Worcester

WORCESTER in Worcestershire

SEVERN SPINNERS (Kidderminster) RC Aero Model Flying Club

Worcester is a city in central England’s West Midlands region. By the River Severn, medieval Worcester Cathedral houses royal tombs. At The Commandery, a museum traces the building’s evolution from the Middle Ages through England’s Civil War to the 1950s. The timber-framed Tudor House Museum focuses on life in Tudor and 17th-century Worcester with displays on traditional brewing and weaving. Worcester is a very interesting town and we will include further information and helpful information below.

Worcester also has one of the oldest Radio Control RC Aero Model Aircraft Flying clubs to be found anywhere in the UK and perhaps globally. We hope that anyone living locally in Worcester or Worcestershire will find information provided here to be helpful and useful. Is it true that the Worcester Flying Club is kind of a competitor to the Severn Spinners Kidderminster Flying Club, however we are all like minded friends with a keen interest in radio control model flying.

In Roman times Wroxeter was strategically located near the end of the Watling Street Roman road that ran across England from Dubris (Roman Dover). During the early years this was a key frontier position lying on the bank of the Severn river whose valley penetrated deep into Wales and also on a route to the south leading to the Wye valley.

Archaeology has shown that the site of the later city first was established about ad 55 as a frontier post for a Thracian legionary cohort located at a fort near the Severn river crossing. A few years later a legionary fortress (castrum) was built within the site of the later city for the Legio XIV Gemina during their invasion of Wales. The local British tribe of the Cornovii had their original capital (also thought to have been named *Uiroconion) at the hillfort on the Wrekin. When the Cornovii were eventually subdued their capital was moved to Wroxeter and given its Roman name. This legion XIV Gemina was later replaced by the Legio XX Valeria Victrix which in turn relocated to Chester around 88 AD. As the military abandoned the fortress the site was taken over by the Cornovians’ civilian settlement.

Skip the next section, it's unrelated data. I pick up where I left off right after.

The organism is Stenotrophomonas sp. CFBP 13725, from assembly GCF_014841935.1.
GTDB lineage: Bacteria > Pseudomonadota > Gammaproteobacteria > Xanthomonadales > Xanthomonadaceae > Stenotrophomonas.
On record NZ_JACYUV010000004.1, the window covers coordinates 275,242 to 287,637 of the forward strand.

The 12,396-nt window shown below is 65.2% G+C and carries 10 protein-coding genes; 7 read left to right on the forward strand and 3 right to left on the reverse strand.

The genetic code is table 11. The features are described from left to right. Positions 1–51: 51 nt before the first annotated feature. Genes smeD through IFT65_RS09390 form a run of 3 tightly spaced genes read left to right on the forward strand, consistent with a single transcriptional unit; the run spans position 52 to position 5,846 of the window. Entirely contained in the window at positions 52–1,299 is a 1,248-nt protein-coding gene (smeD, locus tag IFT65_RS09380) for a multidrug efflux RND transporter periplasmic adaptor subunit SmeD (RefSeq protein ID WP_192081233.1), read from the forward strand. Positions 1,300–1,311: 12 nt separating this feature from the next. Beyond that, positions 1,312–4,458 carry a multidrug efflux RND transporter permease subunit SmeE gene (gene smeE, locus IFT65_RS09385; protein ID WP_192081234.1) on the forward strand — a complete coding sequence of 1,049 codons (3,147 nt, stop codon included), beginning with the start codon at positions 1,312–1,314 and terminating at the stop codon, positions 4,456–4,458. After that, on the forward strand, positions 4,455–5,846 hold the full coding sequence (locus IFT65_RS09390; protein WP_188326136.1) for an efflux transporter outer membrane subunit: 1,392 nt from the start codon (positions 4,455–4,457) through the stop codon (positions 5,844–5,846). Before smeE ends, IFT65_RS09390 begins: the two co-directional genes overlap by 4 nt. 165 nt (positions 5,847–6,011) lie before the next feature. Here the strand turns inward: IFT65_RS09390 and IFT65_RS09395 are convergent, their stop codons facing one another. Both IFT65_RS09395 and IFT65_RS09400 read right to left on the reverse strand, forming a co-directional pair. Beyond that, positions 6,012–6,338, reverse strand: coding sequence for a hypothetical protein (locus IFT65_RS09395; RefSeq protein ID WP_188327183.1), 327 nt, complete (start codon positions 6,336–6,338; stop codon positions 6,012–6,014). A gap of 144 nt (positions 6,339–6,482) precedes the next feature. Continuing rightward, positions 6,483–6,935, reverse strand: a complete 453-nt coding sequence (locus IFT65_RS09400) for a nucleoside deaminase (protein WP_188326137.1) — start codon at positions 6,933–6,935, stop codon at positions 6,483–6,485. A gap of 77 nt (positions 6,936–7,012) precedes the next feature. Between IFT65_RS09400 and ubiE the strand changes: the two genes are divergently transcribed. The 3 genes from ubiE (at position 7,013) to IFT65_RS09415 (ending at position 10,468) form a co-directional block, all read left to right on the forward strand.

The ruins of Viroconium’s public baths at Wroxeter

Viroconium prospered over the next century, with the construction of many public buildings, including thermae and a colonnaded forum. At its peak, it is thought to have been the 4th-largest settlement in Roman Britain, with a population of more than 15 000. The Roman city is first documented in Ptolemy’s 2nd century Geography as one of the cities of the Cornovii tribe, along side Chester.

Following the Roman withdrawal from Britain around 410 AD, the Cornovians seem to have divided into Pengwern and Powys. The minor Magonsæte sub-kingdom also emerged in the area in the interlude between Powysian and Mercian rule. Viroconium may have served as the early post-Roman capital of Powys prior to its removal to Mathrafal sometime before 717, following famine and plague in the area. The city has been variously identified with the Cair Urnarc and Cair Guricon[6] which appeared in the 9th-century History of the Britons’s list of the 28 cities of Britain.